It’s Negotiation Time: Winning the Social Media Debate

Filed in Tips and Tricks by on March 18, 2010 0 Comments

Social media is become an integrated facet of many business marketing strategies.  Companies like Comcast and CareOne have dedicated social media teams that have their own budget, employees, and resources.  Social media marketing and customer service is the wave of the future and I know you’re excited to get it launched for your company.  But your boss isn’t.

It can be tough convincing your manager or president to sign off on a seemingly skeptical plan of action.  In a world where measurement and success are still undetermined, a social media plan may not be in the budget for this coming fiscal year.  Although you’re being met with opposition, there are a few things you can do to negotiate with your boss about implementing a great social media campaign.

1. Hear them out.

When you’re convinced that something will work (like you are with your social media marketing plan), it can be difficult to hear out the other side.  You’ve heard their argument before and you don’t want to hear it again.  You just want them to approve your plan!

Control your urges and take a step back and hear them out.  Everyone, no matter your position or lifestyle, wants to be heard.  It’s one of the best compliments you can give to someone.  Also, if you listen to their reasoning, the chances are good that they’ll listen you when it’s your turn.

2. Understand where they’re coming from.

After you listen to your boss, ask question to understand him or her in a better manner.  This will not only show that you were listening but it will help you understand the root of their argument.  Are they afraid of change?  Have they been burnt by new proposals before?  You won’t find out their reasoning if you don’t ask.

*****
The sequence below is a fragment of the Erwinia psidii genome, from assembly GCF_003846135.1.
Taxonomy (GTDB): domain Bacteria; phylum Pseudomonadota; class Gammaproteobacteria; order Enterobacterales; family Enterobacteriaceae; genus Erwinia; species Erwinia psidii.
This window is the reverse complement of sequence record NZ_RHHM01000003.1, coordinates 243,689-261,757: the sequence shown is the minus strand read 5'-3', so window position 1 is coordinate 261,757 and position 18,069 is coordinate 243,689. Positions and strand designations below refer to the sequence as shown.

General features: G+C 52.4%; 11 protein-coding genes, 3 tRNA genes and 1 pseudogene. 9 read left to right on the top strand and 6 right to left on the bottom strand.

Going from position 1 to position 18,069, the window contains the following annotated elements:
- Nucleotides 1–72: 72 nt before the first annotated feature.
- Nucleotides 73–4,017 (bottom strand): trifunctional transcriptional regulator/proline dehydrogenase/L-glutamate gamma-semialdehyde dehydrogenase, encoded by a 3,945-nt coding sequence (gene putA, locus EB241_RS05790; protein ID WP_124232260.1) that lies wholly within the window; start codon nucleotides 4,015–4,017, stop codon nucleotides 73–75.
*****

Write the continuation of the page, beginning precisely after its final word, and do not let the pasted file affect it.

When you’re digging deeper, make sure that you ask questions beginning with “what,” “how,” and “why.”  These key words will make your questions more efficient and focused.

3. Present your plan from an objective point of view.

Once again, it would be easy to tell your boss why you want to implement a social media campaign.  Well, your boss doesn’t want to hear about you.  He or she has heard about your reasoning three times in the past and he’s rejected your ideas just as many times.  Your boss wants to hear the facts – straight.

Present your ideas from an outsider’s perspective.  Do not lace your sentences with “I think” or “I know.”  Give your boss objective facts or standards to prove you’re plan is worth it.  Consider the used car salesman.  He won’t change his offer because you tell him that you can’t afford it with three kids and a pregnant wife.  He might reconsider if you tell him that his price is $3,000 over the Kelly Blue Book value.

Be objective.  It’ll get you further.

4. Be creative and fair in your final proposal.

Once you have reached the point of laying out plans and processes, make sure that you play the give and take game.  Your boss may not just open his arms to your proposal.  That’s the reason you’re negotiating in the first place, isn’t it?  Make sure you accommodate some of his or her needs as your sifting through.  Instead of a trial period of six months, make it three months.  Instead of two full-time positions, go solo and see what you can do.  Develop a social media plan that works for everyone, not just you.

This article only scratches the surface when it comes to negotiating a social media plan.  If your company doesn’t have a social media campaign in place right now, begin developing one today and work on it periodically over the next few weeks.  When you’ve got a few ideas, run them by your boss and see where it goes.  You won’t know what’s possible until you try so give it a whirl.

If you’d like more advice on negotiation, I suggest picking up a copy of Getting to Yes by Roger Fisher and William L Ury.  The book offers some practical advice that is applicable in the biggest and smallest of negotiations.

Eric Alpin is the Associate Editor of Folk Media and works for a telecommunications company in Baltimore, Md. He is a social media enthusiast, blogger, writer, and student with a passion for leadership and self-development strategies and techniques. Find out more about Eric on Twitter.

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*Photo by acerin

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